Concept development in the product development process (plus examples)

The best products somehow seem to perfectly solve a problem. Where every feature feels like it’s tailor-made to make whatever you’re working on easier. Those aren’t accidents. Concept development in product development is the process of pinpointing issues and meticulously building solutions to elevate your customer’s or user’s experience.

Great products aren’t born, they’re grown and developed from strong concepts.

What is concept development in product development?

Our concept development definition looks like this; it’s the customer-focused process of identifying needs, then generating, structuring and refining ideas to resolve them. In product development that means shaping a solution into a new product or improving an existing one to clearly address those needs or issues.

Another way to understand concept development meaning is that it’s a way to advance and expand ideas into useful tools or services for your market.

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The concept development process

Even the best ideas aren’t ready for primetime the second they’re thought up, there’s a process that takes something from a new concept to a product or service that’s ready for the market.

Next, we’ll break down all of the steps in concept development:

1. Understand your customer

Knowing your customer or user is a critical piece of the new product development process.

Understanding who you’re solving for should guide all of your business decisions, not just concept development.

If you’ve been in the game for a while, you may already have user or buyer personas that you’ve developed or historic analytics to look at.

If you’re just starting out, you’ll want to develop those personas and lean more heavily on market research in the beginning.

2. Identify customer needs and define the problem

Know your customer

The better you know your customer, the more easily you can pinpoint their needs, pain points and desires which will become your benchmark throughout the development phase.

The way to ID all of this is to keep your ears peeled to the feedback you’re getting from users or customers.

You can also go deeper and do market research to gather insights and data about consumer preferences.

From there you can define the problem your product aims to solve and the requirements your users have.

Your customer drives your purpose in that sense.

3. Define your market and competition

Product development has cost both in terms of time and internal resources. If your addressable market is small, building something out may not be worth the cost.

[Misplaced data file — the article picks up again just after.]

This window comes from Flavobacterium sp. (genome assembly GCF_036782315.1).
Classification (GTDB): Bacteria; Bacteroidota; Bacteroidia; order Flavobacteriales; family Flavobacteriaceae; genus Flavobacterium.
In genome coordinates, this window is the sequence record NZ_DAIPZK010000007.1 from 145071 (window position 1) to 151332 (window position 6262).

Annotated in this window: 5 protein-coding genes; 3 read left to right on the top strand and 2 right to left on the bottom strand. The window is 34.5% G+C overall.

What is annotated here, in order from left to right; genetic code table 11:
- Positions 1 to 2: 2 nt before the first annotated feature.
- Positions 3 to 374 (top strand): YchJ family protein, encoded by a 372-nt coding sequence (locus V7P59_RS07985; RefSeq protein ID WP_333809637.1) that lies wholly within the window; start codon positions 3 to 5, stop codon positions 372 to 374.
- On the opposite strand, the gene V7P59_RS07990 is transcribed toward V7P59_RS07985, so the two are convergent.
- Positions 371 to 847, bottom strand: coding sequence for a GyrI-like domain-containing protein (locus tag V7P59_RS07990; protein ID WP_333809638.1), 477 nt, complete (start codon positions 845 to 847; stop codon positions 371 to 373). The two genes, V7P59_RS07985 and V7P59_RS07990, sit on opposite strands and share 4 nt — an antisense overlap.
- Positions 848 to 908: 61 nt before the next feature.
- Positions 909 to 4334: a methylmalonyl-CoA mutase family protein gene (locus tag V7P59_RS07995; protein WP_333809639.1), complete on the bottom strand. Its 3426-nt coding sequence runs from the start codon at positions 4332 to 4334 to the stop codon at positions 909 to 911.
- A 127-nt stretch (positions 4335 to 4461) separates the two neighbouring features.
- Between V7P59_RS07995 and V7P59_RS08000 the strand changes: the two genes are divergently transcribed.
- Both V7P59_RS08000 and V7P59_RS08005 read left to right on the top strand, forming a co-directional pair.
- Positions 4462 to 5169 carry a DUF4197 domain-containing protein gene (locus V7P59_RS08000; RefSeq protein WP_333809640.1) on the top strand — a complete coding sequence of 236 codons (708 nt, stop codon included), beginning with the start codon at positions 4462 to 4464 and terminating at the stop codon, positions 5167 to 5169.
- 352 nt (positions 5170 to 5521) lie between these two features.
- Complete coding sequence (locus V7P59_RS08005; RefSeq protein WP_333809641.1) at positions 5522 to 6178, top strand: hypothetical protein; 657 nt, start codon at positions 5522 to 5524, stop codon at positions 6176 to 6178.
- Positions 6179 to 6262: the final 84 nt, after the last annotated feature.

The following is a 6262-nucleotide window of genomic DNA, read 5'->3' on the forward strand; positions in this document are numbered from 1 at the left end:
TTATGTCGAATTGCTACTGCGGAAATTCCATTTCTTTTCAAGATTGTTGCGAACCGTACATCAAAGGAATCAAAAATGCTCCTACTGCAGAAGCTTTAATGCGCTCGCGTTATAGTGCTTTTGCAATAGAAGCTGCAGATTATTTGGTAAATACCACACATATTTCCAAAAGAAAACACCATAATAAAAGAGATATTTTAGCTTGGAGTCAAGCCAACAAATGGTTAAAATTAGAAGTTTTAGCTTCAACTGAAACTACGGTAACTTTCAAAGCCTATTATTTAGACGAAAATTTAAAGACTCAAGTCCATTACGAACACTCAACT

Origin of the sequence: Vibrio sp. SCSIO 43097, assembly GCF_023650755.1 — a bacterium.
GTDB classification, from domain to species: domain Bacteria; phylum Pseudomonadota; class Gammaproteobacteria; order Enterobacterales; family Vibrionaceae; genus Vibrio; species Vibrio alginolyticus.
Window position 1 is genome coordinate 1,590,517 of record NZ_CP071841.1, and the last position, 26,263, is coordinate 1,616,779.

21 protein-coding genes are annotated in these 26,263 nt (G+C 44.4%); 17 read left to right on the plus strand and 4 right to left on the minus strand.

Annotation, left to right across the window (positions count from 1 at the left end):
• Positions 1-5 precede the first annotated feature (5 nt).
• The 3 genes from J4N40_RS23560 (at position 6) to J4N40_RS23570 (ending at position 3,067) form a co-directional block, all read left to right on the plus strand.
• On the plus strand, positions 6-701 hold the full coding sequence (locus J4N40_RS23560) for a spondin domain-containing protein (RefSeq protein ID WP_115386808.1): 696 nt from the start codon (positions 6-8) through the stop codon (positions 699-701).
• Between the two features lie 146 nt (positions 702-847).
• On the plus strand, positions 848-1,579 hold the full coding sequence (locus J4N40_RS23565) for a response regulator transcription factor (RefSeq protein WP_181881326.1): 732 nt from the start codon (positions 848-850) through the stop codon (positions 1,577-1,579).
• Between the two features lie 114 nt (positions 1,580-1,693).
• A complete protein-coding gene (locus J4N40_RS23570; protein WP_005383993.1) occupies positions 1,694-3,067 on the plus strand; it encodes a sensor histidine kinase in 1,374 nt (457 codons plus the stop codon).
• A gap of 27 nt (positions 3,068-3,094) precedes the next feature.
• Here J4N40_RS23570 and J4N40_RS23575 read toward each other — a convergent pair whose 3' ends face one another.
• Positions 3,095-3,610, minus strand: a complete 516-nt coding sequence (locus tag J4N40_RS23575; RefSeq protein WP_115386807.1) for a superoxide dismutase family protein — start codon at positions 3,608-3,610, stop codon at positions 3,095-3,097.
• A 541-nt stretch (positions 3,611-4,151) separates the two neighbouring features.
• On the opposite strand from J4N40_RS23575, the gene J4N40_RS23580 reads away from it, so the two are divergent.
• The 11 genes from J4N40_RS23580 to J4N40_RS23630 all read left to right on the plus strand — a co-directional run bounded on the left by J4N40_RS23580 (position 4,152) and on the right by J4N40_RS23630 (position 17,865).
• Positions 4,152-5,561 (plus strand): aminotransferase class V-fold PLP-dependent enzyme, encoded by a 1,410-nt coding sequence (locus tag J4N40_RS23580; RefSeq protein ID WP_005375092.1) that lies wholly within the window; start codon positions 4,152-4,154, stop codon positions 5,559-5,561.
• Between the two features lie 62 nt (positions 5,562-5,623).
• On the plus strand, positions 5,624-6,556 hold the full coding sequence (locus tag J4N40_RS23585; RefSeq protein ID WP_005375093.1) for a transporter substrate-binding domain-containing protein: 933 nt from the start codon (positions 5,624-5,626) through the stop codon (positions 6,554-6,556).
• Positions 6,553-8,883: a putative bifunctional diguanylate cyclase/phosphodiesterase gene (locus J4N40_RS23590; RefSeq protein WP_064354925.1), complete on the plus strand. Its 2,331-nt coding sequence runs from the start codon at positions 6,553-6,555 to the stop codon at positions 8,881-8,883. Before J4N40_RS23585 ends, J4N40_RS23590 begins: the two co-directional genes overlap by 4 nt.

It’s better to learn that earlier rather than later.

Once you’ve established that there’s a monetizable market above your costs, it’s time to look wider and check out the competitive landscape.

Is someone else already doing this?

Is there room for an alternative?

Is the barrier to entry too high?

Is there a gap in the market?

It’s not necessarily a deal breaker if the problem you aim to solve or the customer’s need has been met by another company, you’ll just have to differentiate your solution.
Cell phones already existed before Apple dropped the iPhone, for example, and that worked out pretty well.

4. Brainstorm and generate concepts

Team brainstorming

This is the fun part.

The previous steps are meant to bring clarity and sharpen your objective on this step.

Once you’ve narrowed your scope and are looking through the lens of a specific problem that addresses a specific customer, the concepts you outline should fall within those bounds.

How do you come up with the concepts though?

  • Workshops
  • Mind mapping
  • Customer feedback
  • Talking to stakeholders
  • Brainstorm with your team
  • Random ideas that pop up in the shower

There’s no set way to build a concept, idea generation is about getting creative and there’s not a one size fits all approach to that.

In general, you’ll want to involve your team or some other people. When you can discuss freely, bounce ideas around and get different perspectives, it allows your concepts to grow wings and take flight.

The more diverse the voices, the more varied and interesting the concepts will be, which increases the likelihood of there being a gem among them.

There isn’t a set rule on how many concepts to come up with, it should be more than one though. Aiming for a nice round number like 10 that you agree on is a good goal.

Again, remember to ideate and define from the customer’s perspective. Just because you think something is cool, doesn’t mean your users need or want it.

At this stage, you’ll want to include things like;

  • Benefits
  • Features
  • Usability
  • Price point
  • Functionality
  • Implementation
  • Value proposition
  • Where it fits on the user journey
  • Resources required for development

5. Visualize the concepts

Mindmap diagram

Ok, maybe this is the fun part actually.

Seeing is believing as they say and visualizing the concepts you came up with in the ideation phase is the key to understanding their viability and if they’re likely to work as you envisioned.

Sure, you can put pen to paper and draw them all out but with multiple concepts, that can be a pain. 10 napkin sketches that are tough to share and even tougher to edit.
Not exactly the ideal method.

Software is the solution here.

With tools like our Diagram Maker, you can save time and use a drag-and-drop editor to quickly create concept maps out the relevant details of each idea.

We’ve put together a handy guide on how to make a concept map, so give it a look if you’re feeling stuck.

Slickplan diagrams are easily shareable, so collaboration with key players and stakeholders is only a couple of clicks away.

Taking it a step further, you can even go as far as prototyping something if your budget allows for it.

6. Concept screening

Screening your concepts requires considering your concepts against the problem you pinpointed earlier and the user’s needs.

For the sake of consistency, you’ll want to assess and interpret each concept using a set of predefined criteria, metrics and a way to rank them.